Parmesan and Thyme Biscuits

I was inspired to try these savoury biscuits by a picture I saw on Pinterest – I spend far too much time gazing longingly at food photos here (if you are also on Pinterest you can drool with me.

The photo linked back to an original recipe called Savoury Oatmeal Cookies on a food blog called “the kitchn”. I’ve tweaked it a bit and have anglicised the measurements but huge thanks for the inspiration.

These were really tasty, soft, crumbly biscuits – if I made them again I would flatten them out a little more to make them slightly thinner and crisper – they hold their raw shape really well so don’t need too much space on the baking sheet.

They are great on their own but would also make really nice pre-dinner nibbles with a G&T or act as a vehicle for some post-dinner cheese and chutney. Maybe experiment with different flavours – the original used rosemary not thyme and I suspect that the addition of some mustard powder would work well too.


Makes about 12 biscuits.

5 oz (150g) Oats

5oz (150g) Plain Flour

½ teaspoon of Baking Powder

2 tablespoons Warm Water

2 fl oz (50 ml) Olive Oil,

2 oz (50g) Light, Soft Brown Sugar

1 large egg – free range

2 oz (50g) Finely Grated Parmesan

1 tablespoon Thyme Leaves (stripped from the stem).

Salt & Pepper


Pre-heat oven to 180°C / 350° F / Gas Mark 4

Put the oats in a large mixing bowl and sprinkle the water over them.

In a separate bowl mix the olive oil, sugar and egg. Pour this mixture over the oats, stir well.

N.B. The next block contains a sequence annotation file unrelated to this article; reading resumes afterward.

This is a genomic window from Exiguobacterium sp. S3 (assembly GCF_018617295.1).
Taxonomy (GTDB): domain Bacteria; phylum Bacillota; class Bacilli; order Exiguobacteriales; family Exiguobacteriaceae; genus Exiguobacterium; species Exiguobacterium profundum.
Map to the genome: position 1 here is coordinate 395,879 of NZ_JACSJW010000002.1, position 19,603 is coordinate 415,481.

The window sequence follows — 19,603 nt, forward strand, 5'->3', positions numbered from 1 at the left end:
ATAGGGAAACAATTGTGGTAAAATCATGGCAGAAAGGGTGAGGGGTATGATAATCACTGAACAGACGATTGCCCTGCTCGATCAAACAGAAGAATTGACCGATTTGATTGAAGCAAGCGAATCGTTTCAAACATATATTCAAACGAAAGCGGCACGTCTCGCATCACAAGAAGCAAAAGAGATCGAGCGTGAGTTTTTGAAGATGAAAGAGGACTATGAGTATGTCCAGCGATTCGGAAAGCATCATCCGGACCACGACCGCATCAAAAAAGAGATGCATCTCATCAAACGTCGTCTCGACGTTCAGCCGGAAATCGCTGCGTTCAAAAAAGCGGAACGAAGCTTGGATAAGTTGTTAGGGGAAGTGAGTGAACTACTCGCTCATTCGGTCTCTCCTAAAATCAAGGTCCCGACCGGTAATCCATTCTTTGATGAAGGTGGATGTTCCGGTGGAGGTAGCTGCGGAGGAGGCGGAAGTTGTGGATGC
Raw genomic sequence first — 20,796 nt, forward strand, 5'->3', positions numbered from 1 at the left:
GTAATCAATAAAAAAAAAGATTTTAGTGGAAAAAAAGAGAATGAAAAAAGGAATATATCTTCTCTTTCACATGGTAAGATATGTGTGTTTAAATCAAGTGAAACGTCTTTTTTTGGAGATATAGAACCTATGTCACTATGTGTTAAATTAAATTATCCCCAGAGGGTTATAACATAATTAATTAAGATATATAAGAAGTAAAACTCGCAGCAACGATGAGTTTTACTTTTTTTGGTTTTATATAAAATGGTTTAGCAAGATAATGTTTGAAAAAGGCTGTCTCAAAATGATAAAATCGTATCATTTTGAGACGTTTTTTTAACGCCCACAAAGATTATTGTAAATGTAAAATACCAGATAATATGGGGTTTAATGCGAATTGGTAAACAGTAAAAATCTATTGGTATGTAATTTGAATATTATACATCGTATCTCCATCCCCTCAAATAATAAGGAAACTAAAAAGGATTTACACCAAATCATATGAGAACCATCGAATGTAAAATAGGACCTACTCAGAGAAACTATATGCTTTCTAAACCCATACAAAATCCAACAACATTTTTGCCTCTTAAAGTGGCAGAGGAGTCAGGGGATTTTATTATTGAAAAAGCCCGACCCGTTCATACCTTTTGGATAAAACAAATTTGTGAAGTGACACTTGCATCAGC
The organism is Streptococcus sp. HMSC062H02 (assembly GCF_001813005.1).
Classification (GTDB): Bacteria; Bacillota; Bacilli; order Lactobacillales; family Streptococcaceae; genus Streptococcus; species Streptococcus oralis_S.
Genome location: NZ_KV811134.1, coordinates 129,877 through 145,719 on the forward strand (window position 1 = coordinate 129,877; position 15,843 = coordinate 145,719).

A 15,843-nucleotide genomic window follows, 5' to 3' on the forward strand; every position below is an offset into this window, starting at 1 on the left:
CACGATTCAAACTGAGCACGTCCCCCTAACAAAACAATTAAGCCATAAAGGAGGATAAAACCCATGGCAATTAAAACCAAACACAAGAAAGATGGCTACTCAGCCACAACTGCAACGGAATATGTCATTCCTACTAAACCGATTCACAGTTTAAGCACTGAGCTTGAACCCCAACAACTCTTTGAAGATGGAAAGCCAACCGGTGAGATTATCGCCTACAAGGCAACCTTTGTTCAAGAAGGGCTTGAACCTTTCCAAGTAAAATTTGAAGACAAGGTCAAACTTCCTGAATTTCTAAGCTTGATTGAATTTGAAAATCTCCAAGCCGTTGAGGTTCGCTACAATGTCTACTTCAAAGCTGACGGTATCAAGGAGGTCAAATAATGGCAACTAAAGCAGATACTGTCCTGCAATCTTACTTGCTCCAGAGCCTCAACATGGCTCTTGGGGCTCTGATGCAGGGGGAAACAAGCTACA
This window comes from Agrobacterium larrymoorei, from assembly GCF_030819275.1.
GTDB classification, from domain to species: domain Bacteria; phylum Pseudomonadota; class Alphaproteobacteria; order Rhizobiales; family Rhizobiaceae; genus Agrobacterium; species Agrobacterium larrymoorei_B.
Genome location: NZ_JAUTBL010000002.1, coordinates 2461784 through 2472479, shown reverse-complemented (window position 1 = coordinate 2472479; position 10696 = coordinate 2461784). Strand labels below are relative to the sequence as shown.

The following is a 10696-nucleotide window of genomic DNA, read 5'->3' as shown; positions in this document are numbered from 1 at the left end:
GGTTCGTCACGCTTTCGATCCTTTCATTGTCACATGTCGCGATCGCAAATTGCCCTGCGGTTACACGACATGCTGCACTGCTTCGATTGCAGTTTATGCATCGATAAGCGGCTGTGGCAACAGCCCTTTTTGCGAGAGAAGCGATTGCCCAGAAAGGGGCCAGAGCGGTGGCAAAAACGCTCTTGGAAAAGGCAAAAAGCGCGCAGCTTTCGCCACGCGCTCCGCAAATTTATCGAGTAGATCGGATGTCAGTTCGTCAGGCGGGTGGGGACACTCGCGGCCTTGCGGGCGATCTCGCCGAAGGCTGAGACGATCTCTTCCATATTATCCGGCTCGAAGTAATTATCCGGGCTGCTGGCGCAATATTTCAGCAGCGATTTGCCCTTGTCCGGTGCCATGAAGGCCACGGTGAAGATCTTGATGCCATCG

Add the flour, baking powder, parmesan and thyme. Stir well and season with a pinch of salt and a generous grinding of black pepper.

Grease and line a baking sheet with greaseproof paper. Form small balls (approx 1 tablespoon) of the mixture and space evenly on the baking sheet. Flatten each ball to form an even disk. Sprinkle a pinch of salt on top of each.

Bake for 15-17 minutes, until the edges are slightly darkened.

Remove to a cooling rack.


Pesto Recipe

There are all sorts of variations on this traditional basil pesto (pesto alla Genovese) and you can substitute rocket, spinach or even wild garlic leaves for the basil.

Fresh pesto tastes the best but if you have made too much (or you are trying to use up a glut of herbs) it will keep for a week or so in the fridge in an airtight container – you may want to pour a little extra olive oil over the top to help preserve the flavours.

You can also freeze pesto where it will keep for around six months. A simple way to do this is to put the pesto into an icing bag and pipe it into ice cube trays – that way you can always thaw the perfect amount.

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